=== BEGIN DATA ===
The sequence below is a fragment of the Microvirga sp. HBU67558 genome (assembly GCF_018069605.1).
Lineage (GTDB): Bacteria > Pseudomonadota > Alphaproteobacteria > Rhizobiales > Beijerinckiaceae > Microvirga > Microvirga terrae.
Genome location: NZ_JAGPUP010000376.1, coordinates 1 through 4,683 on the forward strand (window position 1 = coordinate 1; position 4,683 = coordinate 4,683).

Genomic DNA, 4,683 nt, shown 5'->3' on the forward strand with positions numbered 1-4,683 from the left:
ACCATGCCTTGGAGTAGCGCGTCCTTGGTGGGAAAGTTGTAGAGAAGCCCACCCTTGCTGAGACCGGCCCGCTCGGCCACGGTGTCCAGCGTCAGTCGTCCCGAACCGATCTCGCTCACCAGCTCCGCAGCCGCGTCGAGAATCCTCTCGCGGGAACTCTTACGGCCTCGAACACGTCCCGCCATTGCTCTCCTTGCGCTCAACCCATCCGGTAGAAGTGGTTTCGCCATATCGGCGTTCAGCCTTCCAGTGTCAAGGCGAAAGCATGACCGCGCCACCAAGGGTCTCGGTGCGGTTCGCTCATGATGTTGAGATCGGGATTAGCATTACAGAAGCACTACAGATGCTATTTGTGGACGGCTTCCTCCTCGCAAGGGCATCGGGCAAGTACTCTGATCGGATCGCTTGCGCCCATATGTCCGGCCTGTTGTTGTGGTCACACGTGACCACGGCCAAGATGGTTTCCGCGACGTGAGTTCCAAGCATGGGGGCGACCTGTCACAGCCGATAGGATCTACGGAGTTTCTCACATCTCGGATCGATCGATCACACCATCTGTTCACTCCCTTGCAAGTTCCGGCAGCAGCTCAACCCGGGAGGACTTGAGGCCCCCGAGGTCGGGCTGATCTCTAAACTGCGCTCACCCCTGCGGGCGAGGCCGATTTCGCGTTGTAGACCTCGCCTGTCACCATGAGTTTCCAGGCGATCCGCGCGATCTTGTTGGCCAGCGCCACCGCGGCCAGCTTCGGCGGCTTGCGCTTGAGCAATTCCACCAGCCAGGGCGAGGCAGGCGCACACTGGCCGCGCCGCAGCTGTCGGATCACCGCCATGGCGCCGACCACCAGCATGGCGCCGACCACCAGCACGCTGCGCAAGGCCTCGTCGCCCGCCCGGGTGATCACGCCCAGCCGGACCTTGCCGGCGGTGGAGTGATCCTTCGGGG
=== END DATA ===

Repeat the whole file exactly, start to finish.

The sequence below is a fragment of the Microvirga sp. HBU67558 genome (assembly GCF_018069605.1).
Lineage (GTDB): Bacteria > Pseudomonadota > Alphaproteobacteria > Rhizobiales > Beijerinckiaceae > Microvirga > Microvirga terrae.
Genome location: NZ_JAGPUP010000376.1, coordinates 1 through 4,683 on the forward strand (window position 1 = coordinate 1; position 4,683 = coordinate 4,683).

Genomic DNA, 4,683 nt, shown 5'->3' on the forward strand with positions numbered 1-4,683 from the left:
ACCATGCCTTGGAGTAGCGCGTCCTTGGTGGGAAAGTTGTAGAGAAGCCCACCCTTGCTGAGACCGGCCCGCTCGGCCACGGTGTCCAGCGTCAGTCGTCCCGAACCGATCTCGCTCACCAGCTCCGCAGCCGCGTCGAGAATCCTCTCGCGGGAACTCTTACGGCCTCGAACACGTCCCGCCATTGCTCTCCTTGCGCTCAACCCATCCGGTAGAAGTGGTTTCGCCATATCGGCGTTCAGCCTTCCAGTGTCAAGGCGAAAGCATGACCGCGCCACCAAGGGTCTCGGTGCGGTTCGCTCATGATGTTGAGATCGGGATTAGCATTACAGAAGCACTACAGATGCTATTTGTGGACGGCTTCCTCCTCGCAAGGGCATCGGGCAAGTACTCTGATCGGATCGCTTGCGCCCATATGTCCGGCCTGTTGTTGTGGTCACACGTGACCACGGCCAAGATGGTTTCCGCGACGTGAGTTCCAAGCATGGGGGCGACCTGTCACAGCCGATAGGATCTACGGAGTTTCTCACATCTCGGATCGATCGATCACACCATCTGTTCACTCCCTTGCAAGTTCCGGCAGCAGCTCAACCCGGGAGGACTTGAGGCCCCCGAGGTCGGGCTGATCTCTAAACTGCGCTCACCCCTGCGGGCGAGGCCGATTTCGCGTTGTAGACCTCGCCTGTCACCATGAGTTTCCAGGCGATCCGCGCGATCTTGTTGGCCAGCGCCACCGCGGCCAGCTTCGGCGGCTTGCGCTTGAGCAATTCCACCAGCCAGGGCGAGGCAGGCGCACACTGGCCGCGCCGCAGCTGTCGGATCACCGCCATGGCGCCGACCACCAGCATGGCGCCGACCACCAGCACGCTGCGCAAGGCCTCGTCGCCCGCCCGGGTGATCACGCCCAGCCGGACCTTGCCGGCGGTGGAGTGATCCTTCGGGG